However, as with any power tool, gas-powered pressure washers experience wear and tear over time and will most likely need some form of repair down the road. Below are some do-it-yourself tips for fixing common gas-powered pressure washer repair problems.
No Water Flow
Remove the nozzle to check for blockage. Proceed to clean the nozzle if any obstruction is found before putting it back in place. Check the hose for blockage as well.
It’s possible the trigger gun might be defective. This problem can be resolved by purchasing a new one.
Check for blockages in the inlet and other parts. Clean the part to remove the obstruction before securing it back into its proper place.
Other possible reasons for low pressure could be air leakage, a worn nozzle or water leakage in the discharge valve. For these problems, contact the manufacturer or a tool repair store for a replacement part.
Pump Making Loud Noise or Abnormal Vibrations
Release the trigger gun to discharge any air in the pump. Proceed to look for water in the pump. If water is found, this might indicate the pump head seals are torn, which would then require purchasing a new pump.
Look for bearings and connecting rods that are worn or broken. Talk to a professional at your local power tool repair shop about whether buying replacement parts will solve the problem, or if the situation requires a new pressure washer pump instead.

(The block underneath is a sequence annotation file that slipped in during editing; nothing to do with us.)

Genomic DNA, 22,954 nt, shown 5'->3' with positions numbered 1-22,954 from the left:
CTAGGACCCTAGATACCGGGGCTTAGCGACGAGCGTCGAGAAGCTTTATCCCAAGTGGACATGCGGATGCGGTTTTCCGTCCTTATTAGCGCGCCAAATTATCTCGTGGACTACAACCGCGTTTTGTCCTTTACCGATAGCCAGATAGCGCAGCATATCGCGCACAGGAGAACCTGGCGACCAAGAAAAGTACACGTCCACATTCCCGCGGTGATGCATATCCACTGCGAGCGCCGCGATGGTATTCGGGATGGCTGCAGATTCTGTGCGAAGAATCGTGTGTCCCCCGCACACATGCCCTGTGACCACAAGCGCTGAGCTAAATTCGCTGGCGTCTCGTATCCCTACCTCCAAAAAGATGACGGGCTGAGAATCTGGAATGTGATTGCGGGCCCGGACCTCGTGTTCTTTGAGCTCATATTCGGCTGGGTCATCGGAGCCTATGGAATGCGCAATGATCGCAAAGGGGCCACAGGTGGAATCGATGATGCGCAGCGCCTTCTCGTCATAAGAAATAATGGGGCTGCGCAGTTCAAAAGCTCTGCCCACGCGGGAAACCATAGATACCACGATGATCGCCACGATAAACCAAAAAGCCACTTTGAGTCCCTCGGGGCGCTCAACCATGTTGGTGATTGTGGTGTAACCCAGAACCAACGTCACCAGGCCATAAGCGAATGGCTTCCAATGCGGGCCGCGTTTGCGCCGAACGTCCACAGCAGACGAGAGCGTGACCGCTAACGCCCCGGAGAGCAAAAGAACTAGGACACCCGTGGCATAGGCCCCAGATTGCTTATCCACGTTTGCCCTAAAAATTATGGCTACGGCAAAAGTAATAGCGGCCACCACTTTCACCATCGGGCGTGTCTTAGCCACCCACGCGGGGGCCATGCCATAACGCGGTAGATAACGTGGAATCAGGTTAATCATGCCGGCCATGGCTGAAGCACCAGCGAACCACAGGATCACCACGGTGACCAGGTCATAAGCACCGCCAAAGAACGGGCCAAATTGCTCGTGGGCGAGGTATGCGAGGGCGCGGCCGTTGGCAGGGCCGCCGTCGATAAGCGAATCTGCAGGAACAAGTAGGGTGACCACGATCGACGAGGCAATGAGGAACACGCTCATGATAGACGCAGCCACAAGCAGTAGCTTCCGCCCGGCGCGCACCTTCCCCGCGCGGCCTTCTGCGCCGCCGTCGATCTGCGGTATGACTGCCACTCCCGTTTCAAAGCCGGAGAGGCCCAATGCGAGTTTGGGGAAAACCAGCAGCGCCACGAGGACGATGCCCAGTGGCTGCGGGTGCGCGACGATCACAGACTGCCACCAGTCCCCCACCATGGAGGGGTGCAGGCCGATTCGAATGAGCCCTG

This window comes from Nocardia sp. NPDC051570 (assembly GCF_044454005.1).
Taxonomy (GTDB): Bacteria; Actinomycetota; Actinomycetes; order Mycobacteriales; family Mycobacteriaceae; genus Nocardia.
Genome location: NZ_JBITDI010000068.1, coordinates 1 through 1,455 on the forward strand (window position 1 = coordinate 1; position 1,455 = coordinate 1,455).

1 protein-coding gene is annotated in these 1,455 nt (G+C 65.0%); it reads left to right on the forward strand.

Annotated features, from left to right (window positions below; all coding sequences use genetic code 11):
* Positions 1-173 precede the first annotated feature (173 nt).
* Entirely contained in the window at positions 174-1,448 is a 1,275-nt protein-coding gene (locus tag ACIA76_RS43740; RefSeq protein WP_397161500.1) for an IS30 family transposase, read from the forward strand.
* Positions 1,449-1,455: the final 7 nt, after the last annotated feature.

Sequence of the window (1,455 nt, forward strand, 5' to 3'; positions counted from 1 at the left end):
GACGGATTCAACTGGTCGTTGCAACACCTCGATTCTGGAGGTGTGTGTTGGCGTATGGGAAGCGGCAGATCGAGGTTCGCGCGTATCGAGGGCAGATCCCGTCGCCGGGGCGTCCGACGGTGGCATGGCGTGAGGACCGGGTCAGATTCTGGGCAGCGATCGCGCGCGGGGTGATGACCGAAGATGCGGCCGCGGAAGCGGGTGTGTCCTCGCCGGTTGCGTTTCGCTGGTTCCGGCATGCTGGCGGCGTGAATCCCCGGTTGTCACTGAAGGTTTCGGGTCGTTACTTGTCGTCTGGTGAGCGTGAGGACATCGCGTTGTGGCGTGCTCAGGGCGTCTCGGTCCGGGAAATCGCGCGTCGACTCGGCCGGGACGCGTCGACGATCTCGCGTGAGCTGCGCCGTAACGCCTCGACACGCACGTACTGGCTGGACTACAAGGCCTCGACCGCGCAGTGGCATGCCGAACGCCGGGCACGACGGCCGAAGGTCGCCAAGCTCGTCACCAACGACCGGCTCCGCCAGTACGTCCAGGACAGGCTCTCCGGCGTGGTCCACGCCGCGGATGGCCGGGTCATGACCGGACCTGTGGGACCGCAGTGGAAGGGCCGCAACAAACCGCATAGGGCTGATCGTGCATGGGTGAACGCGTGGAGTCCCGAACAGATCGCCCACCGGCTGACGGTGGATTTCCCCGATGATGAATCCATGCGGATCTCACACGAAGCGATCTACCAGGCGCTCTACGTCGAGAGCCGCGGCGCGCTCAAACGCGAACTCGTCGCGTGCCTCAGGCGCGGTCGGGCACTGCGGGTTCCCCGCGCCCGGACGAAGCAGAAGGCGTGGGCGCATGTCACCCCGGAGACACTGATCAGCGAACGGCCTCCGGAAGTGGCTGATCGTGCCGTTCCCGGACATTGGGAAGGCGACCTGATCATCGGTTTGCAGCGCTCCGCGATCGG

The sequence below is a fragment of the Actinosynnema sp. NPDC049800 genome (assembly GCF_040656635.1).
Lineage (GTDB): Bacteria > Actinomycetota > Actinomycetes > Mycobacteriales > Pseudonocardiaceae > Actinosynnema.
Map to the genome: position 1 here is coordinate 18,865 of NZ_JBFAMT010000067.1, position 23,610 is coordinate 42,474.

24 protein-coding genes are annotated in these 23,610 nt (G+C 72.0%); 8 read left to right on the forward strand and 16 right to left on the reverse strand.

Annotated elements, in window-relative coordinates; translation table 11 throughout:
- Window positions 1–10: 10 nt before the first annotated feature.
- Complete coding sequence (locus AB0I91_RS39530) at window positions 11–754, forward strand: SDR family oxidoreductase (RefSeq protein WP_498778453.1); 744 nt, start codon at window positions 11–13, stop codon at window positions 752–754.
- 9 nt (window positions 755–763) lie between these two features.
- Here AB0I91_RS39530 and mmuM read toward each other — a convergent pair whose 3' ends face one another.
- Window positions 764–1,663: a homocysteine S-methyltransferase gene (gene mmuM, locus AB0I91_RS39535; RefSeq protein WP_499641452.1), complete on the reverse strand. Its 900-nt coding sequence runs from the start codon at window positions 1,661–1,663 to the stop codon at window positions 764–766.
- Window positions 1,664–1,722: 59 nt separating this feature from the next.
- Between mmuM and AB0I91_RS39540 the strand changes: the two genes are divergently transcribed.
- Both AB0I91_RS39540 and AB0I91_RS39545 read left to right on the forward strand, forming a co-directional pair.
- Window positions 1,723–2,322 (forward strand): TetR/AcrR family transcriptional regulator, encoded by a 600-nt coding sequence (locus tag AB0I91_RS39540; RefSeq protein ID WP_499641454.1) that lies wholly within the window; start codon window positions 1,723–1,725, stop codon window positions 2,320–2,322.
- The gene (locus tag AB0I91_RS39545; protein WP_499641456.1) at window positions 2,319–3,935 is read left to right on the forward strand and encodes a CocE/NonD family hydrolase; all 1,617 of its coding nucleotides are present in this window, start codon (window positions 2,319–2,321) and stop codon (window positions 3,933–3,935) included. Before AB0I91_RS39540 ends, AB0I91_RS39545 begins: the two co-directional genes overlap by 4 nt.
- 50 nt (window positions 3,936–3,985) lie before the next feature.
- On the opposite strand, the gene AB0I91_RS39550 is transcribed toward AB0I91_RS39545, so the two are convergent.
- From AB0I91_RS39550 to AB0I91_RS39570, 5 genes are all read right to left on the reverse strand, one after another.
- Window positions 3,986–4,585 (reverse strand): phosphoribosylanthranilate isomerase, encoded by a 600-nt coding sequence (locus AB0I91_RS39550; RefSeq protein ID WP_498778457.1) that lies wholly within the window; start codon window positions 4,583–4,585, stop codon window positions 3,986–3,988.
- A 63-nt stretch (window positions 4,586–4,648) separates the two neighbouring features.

Oil leakage due to a worn crankshaft seal or o-ring can be resolved by buying replacements. When adding oil, make sure to use the type recommended by the manufacturer.
Water leaks are usually caused by hoses that are damaged or improperly attached. Buying a replacement hose will resolve this problem.
Proper care and routine check-ups of the operating system of your pressure washer should minimize any potential problems that might arise. Before trying to repair your gas-powered pressure washer, make sure to read the manufacturer guidelines in order to gain a better understanding of the problem. And don’t hesitate to call an authorized repair maintenance professional when uncertain of the problem or uneasy about performing the repair yourself.